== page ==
The rest of the videos in this program depict serious offenses, and situations almost all of which are criminal. While the videos are not shown consecutively, they contain the same characters and are the only live action videos in the program. This seems to imply that the girl’s moderately rude behavior in the first clip (that may well be protected by the First Amendment) is on par with rape, or at the very least is an action that must be swiftly met with rebuke (that in itself looks like bullying).

The program’s foray into sexual assault prevention contains some improper insinuations, including the oft-repeated lie that 25 percent of college women are sexually assaulted. 

In its “Men as Allies” section, Student Empower states that “preventing sexual assault is about changing our cultural attitudes.” It then links to several websites for men to visit to “take action as an ally.” Among the listed sites is a site seeking to “redefine male strength.” Another attempts to promote “positive masculinity” and a third asks men to pledge not to “commit, condone, or remain silent about violence against women.”  

The entire section on sexual assault has a deeply accusatory tone, one that is enhanced by a “checklist” that asks men to admit to having privileges women do not in society, and to “own the fact” that this privilege might blind them to women’s struggles. The list then instructs men to police their own language and jokes as well as the behavior of other men. The message is clear: men are the problem and they must change.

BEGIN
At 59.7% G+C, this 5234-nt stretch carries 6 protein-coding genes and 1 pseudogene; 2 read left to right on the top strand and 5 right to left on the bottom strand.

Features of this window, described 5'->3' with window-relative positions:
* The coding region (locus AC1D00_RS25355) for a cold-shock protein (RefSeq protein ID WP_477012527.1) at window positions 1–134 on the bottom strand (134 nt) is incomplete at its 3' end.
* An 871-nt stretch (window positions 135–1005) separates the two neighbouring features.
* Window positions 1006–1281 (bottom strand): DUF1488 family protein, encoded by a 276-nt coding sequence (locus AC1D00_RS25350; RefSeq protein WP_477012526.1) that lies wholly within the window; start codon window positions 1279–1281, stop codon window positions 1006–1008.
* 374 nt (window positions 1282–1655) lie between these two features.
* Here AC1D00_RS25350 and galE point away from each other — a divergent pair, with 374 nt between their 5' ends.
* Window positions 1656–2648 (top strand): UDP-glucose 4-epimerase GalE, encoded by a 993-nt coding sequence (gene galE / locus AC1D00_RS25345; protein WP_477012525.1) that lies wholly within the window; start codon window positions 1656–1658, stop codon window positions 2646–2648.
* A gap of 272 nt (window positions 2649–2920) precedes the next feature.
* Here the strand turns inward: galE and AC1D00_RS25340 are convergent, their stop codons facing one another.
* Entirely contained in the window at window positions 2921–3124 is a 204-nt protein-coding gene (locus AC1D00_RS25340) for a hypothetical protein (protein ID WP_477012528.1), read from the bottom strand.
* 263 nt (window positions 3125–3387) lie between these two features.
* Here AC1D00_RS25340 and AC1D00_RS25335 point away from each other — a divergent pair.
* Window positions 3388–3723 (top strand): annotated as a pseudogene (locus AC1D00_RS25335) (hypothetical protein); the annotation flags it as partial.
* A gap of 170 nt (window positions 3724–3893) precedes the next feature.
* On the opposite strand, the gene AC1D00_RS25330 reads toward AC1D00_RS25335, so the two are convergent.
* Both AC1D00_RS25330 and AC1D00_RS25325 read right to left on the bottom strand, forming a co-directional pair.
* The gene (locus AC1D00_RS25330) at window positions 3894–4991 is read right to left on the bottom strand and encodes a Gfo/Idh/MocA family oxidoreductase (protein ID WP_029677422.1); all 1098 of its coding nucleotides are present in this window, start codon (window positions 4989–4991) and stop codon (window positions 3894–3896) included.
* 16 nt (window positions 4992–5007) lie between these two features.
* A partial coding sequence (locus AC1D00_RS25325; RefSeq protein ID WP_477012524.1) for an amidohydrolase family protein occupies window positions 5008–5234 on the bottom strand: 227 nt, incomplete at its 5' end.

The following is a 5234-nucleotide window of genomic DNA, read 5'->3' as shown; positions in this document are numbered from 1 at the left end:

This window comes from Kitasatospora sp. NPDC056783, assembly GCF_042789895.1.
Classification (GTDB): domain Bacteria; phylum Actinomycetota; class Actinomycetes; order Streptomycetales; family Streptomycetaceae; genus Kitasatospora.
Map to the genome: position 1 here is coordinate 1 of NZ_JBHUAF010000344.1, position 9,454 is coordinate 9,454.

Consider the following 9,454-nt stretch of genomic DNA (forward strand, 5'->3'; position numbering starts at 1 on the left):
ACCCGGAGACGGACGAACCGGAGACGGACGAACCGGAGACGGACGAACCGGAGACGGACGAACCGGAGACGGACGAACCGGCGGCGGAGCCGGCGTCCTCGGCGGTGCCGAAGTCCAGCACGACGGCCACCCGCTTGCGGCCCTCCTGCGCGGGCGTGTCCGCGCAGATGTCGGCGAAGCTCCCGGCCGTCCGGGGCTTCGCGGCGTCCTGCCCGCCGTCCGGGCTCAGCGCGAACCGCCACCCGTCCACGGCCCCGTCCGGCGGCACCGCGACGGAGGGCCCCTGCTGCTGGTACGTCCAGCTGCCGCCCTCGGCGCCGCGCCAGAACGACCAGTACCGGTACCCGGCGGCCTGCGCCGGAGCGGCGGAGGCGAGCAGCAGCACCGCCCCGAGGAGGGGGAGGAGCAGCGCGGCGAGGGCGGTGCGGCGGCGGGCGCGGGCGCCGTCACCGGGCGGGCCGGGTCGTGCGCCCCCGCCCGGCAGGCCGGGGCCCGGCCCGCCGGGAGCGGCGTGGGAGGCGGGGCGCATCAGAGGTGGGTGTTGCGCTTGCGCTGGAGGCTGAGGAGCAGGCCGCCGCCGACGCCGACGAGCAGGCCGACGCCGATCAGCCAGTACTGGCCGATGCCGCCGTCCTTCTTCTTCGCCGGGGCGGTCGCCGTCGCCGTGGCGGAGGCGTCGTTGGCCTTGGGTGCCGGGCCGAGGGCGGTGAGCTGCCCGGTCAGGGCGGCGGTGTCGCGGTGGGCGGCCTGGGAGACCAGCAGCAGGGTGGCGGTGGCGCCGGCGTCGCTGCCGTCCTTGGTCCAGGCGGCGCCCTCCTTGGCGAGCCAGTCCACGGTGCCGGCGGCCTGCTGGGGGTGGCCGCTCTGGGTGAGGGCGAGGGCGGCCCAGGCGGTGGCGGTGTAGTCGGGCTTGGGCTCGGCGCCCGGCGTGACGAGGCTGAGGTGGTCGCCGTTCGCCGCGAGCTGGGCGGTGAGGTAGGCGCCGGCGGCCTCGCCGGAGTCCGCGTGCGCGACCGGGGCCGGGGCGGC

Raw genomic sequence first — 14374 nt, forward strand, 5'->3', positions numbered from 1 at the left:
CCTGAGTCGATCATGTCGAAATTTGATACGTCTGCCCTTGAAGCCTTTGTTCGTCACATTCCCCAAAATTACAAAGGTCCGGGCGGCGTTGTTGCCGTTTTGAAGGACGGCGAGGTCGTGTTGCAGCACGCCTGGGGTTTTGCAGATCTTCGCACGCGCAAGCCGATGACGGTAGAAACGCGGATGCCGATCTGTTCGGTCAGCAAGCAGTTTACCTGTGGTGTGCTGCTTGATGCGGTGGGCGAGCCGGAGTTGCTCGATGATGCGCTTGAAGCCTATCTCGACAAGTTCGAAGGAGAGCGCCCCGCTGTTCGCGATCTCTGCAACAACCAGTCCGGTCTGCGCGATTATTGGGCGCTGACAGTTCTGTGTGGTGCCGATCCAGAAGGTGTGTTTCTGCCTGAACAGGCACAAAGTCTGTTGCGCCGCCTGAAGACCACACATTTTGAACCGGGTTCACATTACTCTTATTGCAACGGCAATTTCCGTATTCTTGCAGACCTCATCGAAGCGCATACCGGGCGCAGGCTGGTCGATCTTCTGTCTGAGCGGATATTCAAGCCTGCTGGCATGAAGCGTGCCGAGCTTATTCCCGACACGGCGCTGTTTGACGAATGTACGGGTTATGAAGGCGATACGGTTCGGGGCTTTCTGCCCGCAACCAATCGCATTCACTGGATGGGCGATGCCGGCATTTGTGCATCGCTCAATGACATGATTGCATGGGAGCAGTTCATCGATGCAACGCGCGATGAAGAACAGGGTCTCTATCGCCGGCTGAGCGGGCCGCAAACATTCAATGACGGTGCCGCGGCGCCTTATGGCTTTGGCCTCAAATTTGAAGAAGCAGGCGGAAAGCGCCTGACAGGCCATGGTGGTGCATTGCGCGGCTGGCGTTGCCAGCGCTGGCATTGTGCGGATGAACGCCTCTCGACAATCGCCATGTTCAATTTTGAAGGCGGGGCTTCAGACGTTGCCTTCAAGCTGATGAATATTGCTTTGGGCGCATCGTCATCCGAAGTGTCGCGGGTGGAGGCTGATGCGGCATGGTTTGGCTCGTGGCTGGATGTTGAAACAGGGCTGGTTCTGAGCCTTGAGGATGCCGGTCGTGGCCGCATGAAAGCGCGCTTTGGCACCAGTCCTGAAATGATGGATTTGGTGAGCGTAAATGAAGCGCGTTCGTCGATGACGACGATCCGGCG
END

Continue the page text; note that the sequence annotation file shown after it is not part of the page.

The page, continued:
If such a charge were directed at any other gender or race it would likely result in a very public condemnation from all corners of the campus. And the Student Empower program did receive some pushback: according to the official responsible for the letter, approximately ten students objected to its content as it violated their religious beliefs.

The initial email informing students of the course stated that the course was mandatory. According to Robert McGee, the Dean of Student Affairs, that was merely an error made while copying the letter sent to faculty for their mandatory session—Student Empower is not in fact mandatory. However, the question whether it was in fact an error—or whether the school backed off after the complaints—lingers.

At least for the time being. McGee said that, in the future, the college hopes to make this a part of the regular orientation, albeit in a more streamlined fashion. That doesn’t make it okay. The fact that the school must put students through political indoctrination—whether officially mandated or discreetly forced on them—is just wrong. The problem stems from the federal Department of Education—but the individual schools should attempt to mitigate the damage rather than force it down our throats.